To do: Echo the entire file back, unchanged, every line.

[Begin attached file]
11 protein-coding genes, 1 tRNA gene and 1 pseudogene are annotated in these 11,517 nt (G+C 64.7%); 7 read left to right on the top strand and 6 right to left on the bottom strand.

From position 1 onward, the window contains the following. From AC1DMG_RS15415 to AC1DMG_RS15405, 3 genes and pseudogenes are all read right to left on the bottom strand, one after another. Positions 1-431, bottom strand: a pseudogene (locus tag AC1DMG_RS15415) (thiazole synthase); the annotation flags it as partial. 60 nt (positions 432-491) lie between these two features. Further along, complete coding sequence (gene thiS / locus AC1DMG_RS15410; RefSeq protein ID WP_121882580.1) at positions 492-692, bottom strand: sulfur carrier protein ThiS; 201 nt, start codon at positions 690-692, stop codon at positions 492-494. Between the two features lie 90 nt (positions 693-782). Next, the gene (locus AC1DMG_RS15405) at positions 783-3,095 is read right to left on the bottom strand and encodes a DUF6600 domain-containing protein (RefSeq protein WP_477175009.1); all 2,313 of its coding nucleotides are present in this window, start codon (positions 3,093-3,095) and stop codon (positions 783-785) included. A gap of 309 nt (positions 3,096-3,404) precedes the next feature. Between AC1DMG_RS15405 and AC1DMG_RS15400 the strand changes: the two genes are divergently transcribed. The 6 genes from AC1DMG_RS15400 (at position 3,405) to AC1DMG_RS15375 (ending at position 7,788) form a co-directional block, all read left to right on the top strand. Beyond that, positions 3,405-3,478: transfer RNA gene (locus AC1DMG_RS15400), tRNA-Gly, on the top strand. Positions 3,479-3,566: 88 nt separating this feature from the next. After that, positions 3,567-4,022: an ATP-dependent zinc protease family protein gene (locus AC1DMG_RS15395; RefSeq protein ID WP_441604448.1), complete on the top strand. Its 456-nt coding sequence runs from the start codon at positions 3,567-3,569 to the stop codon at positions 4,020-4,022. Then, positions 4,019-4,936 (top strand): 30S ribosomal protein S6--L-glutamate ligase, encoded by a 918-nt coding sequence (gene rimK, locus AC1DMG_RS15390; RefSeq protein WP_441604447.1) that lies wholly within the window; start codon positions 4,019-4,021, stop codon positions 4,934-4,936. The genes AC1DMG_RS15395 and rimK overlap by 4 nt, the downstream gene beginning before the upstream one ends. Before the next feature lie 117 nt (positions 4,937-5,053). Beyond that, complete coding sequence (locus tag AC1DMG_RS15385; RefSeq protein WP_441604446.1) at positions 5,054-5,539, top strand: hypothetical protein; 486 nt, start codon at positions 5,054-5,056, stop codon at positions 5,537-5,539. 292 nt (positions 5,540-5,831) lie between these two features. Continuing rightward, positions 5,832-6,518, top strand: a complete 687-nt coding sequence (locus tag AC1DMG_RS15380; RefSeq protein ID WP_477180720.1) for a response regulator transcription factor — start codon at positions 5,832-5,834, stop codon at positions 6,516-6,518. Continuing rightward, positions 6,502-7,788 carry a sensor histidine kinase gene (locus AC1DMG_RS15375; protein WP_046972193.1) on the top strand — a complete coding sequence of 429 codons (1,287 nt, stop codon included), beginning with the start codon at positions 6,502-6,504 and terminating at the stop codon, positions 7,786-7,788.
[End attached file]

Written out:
11 protein-coding genes, 1 tRNA gene and 1 pseudogene are annotated in these 11,517 nt (G+C 64.7%); 7 read left to right on the top strand and 6 right to left on the bottom strand.

From position 1 onward, the window contains the following. From AC1DMG_RS15415 to AC1DMG_RS15405, 3 genes and pseudogenes are all read right to left on the bottom strand, one after another. Positions 1-431, bottom strand: a pseudogene (locus tag AC1DMG_RS15415) (thiazole synthase); the annotation flags it as partial. 60 nt (positions 432-491) lie between these two features. Further along, complete coding sequence (gene thiS / locus AC1DMG_RS15410; RefSeq protein ID WP_121882580.1) at positions 492-692, bottom strand: sulfur carrier protein ThiS; 201 nt, start codon at positions 690-692, stop codon at positions 492-494. Between the two features lie 90 nt (positions 693-782). Next, the gene (locus AC1DMG_RS15405) at positions 783-3,095 is read right to left on the bottom strand and encodes a DUF6600 domain-containing protein (RefSeq protein WP_477175009.1); all 2,313 of its coding nucleotides are present in this window, start codon (positions 3,093-3,095) and stop codon (positions 783-785) included. A gap of 309 nt (positions 3,096-3,404) precedes the next feature. Between AC1DMG_RS15405 and AC1DMG_RS15400 the strand changes: the two genes are divergently transcribed. The 6 genes from AC1DMG_RS15400 (at position 3,405) to AC1DMG_RS15375 (ending at position 7,788) form a co-directional block, all read left to right on the top strand. Beyond that, positions 3,405-3,478: transfer RNA gene (locus AC1DMG_RS15400), tRNA-Gly, on the top strand. Positions 3,479-3,566: 88 nt separating this feature from the next. After that, positions 3,567-4,022: an ATP-dependent zinc protease family protein gene (locus AC1DMG_RS15395; RefSeq protein ID WP_441604448.1), complete on the top strand. Its 456-nt coding sequence runs from the start codon at positions 3,567-3,569 to the stop codon at positions 4,020-4,022. Then, positions 4,019-4,936 (top strand): 30S ribosomal protein S6--L-glutamate ligase, encoded by a 918-nt coding sequence (gene rimK, locus AC1DMG_RS15390; RefSeq protein WP_441604447.1) that lies wholly within the window; start codon positions 4,019-4,021, stop codon positions 4,934-4,936. The genes AC1DMG_RS15395 and rimK overlap by 4 nt, the downstream gene beginning before the upstream one ends. Before the next feature lie 117 nt (positions 4,937-5,053). Beyond that, complete coding sequence (locus tag AC1DMG_RS15385; RefSeq protein WP_441604446.1) at positions 5,054-5,539, top strand: hypothetical protein; 486 nt, start codon at positions 5,054-5,056, stop codon at positions 5,537-5,539. 292 nt (positions 5,540-5,831) lie between these two features. Continuing rightward, positions 5,832-6,518, top strand: a complete 687-nt coding sequence (locus tag AC1DMG_RS15380; RefSeq protein ID WP_477180720.1) for a response regulator transcription factor — start codon at positions 5,832-5,834, stop codon at positions 6,516-6,518. Continuing rightward, positions 6,502-7,788 carry a sensor histidine kinase gene (locus AC1DMG_RS15375; protein WP_046972193.1) on the top strand — a complete coding sequence of 429 codons (1,287 nt, stop codon included), beginning with the start codon at positions 6,502-6,504 and terminating at the stop codon, positions 7,786-7,788.